The Amazon headquarters sits virtually empty on March 10, 2020 in downtown Seattle, Washington. In response to the coronavirus outbreak, Amazon recommended all employees in its Seattle office to work from home, leaving much of downtown nearly void of people.
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Amazon Care, the company’s virtual medical clinic for employees, is in talks with local public health organizations about using its logistics expertise to help deliver at-home coronavirus testing kits to people’s homes in the Seattle area.
The discussions have been going on for more than a week, say three people with knowledge of the plans. The people declined to share their names because Amazon Care’s involvement is still confidential, and they have not been authorized to do so.
Specifically, Amazon Care has offered the Bill & Melinda Gates Foundation its assistance with a project that aims to provide kits to Seattle residents who suspect they have symptoms of the COVID-19 coronavirus. The test kits include nose swabs that can be mailed to the University of Washington for analysis.
Seattle has become one of the hardest hit regions for the coronavirus in the United States. Schools have been shut down in the Seattle area for almost a week, and King County is now reporting dozens of new cases per day. Health officials say the increase in testing is responsible in part for the big spike in cases. Almost a week ago, Amazon told Seattle employees to work from home after an employee tested positive for the virus.
Forthe Amazon Care team, working with local public health groups would be an opportunity for the group to expand its focus outside of its own workers. Amazon Care launched in September of 2019 as a pilot project to deliver high-quality health care to employees and their dependents in the Seattle area. It includes an app and website for employees to ask questions, but there’s also the option to schedule a nurse visit to the home if followup care is required. Amazon has also hired public health experts and doctors to work on Amazon Care, including Dr. Vin Gupta, a pulmonologist, and Dr. Kristi Henderson, a clinical operations leader who previously worked in population health.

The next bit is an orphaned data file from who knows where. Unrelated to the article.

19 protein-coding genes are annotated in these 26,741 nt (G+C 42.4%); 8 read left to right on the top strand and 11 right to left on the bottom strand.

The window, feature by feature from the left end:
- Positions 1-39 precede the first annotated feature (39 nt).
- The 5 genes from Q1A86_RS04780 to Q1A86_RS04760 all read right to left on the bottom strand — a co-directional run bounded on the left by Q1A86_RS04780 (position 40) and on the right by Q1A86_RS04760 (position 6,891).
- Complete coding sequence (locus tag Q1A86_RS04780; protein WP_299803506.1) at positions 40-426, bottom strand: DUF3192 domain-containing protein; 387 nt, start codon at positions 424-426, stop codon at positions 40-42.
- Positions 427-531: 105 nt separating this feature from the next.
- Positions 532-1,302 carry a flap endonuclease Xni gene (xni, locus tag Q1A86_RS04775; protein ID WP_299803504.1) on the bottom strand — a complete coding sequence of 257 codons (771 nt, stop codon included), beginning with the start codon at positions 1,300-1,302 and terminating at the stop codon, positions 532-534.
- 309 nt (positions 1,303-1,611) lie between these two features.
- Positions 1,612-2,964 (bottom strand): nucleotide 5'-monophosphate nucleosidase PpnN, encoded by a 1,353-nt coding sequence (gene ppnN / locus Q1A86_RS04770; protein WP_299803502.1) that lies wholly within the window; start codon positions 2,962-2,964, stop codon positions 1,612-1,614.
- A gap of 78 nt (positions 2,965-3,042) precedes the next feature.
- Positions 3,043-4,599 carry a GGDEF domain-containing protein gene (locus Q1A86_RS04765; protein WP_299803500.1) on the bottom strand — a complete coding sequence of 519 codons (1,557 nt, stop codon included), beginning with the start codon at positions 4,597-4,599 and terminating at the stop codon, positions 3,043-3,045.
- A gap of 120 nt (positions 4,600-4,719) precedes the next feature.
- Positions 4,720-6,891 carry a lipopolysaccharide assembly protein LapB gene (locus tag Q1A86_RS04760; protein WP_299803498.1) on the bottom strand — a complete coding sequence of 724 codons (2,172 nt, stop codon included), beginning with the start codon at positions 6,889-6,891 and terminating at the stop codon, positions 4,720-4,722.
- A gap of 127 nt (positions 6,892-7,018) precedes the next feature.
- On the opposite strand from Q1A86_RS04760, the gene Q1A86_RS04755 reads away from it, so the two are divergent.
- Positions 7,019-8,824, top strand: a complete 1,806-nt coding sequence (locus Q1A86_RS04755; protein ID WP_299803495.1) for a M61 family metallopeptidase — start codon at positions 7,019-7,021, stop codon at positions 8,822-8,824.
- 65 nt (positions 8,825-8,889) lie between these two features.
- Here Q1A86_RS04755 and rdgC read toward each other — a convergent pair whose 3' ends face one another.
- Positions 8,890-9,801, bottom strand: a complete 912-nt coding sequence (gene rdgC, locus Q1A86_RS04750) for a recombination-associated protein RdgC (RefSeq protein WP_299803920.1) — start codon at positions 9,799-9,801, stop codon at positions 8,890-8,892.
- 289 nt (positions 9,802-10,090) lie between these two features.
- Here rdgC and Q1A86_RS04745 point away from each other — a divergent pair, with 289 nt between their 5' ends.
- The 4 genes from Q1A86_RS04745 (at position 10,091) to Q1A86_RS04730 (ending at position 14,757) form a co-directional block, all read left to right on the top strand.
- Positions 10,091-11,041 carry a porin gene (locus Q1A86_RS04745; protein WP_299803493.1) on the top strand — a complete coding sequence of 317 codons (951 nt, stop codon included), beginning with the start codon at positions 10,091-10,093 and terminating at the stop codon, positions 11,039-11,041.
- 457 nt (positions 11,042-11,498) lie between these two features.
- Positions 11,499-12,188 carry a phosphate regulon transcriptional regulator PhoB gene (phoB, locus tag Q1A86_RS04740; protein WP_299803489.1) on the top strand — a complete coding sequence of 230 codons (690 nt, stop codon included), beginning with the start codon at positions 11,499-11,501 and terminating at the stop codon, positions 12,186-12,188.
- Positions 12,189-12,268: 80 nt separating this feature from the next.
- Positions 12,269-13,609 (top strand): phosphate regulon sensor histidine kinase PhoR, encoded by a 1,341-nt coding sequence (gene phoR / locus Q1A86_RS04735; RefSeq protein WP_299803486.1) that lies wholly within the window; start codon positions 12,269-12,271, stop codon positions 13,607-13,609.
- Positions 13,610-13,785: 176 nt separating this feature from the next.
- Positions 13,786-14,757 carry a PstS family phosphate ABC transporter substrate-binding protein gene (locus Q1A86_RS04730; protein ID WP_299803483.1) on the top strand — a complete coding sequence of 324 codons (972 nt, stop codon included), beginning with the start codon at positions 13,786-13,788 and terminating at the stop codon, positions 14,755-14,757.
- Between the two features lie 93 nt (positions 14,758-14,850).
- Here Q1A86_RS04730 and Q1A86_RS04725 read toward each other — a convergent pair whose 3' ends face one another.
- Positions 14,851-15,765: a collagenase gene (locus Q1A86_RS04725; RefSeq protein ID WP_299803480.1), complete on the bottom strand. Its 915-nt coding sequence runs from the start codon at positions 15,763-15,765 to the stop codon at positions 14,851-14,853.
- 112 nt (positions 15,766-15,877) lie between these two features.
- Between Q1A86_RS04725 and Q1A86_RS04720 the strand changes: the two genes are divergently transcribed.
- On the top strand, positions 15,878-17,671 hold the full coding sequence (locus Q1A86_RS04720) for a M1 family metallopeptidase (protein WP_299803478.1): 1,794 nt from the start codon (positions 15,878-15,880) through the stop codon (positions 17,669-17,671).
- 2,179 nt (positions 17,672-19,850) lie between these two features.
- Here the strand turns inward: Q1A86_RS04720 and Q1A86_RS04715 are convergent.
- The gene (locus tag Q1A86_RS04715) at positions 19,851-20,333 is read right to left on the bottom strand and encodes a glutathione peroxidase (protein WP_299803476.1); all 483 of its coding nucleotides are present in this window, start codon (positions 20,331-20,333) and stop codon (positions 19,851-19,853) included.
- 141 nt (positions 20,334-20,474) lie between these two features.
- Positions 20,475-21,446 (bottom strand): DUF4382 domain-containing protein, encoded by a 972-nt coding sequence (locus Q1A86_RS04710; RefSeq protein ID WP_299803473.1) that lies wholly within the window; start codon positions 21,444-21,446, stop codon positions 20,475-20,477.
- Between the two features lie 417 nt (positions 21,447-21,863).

Goal is to process thousands of tests a day
The project to create and distribute home-testing kits uses funds that were originally set aside for the Seattle Flu Project to help map the spread of influenza, according to the Seattle Times. Other collaborators on the Gates-funded project include UW Medicine, the Fred Hutchinson Cancer Research Center and Seattle Children’s.
Amazon Care has specifically offered to help come up with a delivery plan, at no cost, so the kits can be delivered within a few hours. Currently, the Seattle Flu Project sends the kits via mail, according to its website, and asks patients to send them back. Involving Amazon could speed the process up.
The goal is to process thousands of tests per day, and ideally to keep sick people out of doctor’s offices or clinics where they could expose others. Testing has been limited until recently, but is starting to shift as state and federal health officials have started relaxing the criteria for who should get tested.
A spokesperson for Amazon Care told CNBC that it’s in discussions with local public health leaders on how best the company can help.
Amazon hasn’t spoken out much publicly about its efforts to help out with the coronavirus. But it has said that it will combat price gouging on its marketplace, as prices for face masks, hand sanitizer and other items have skyrocketed.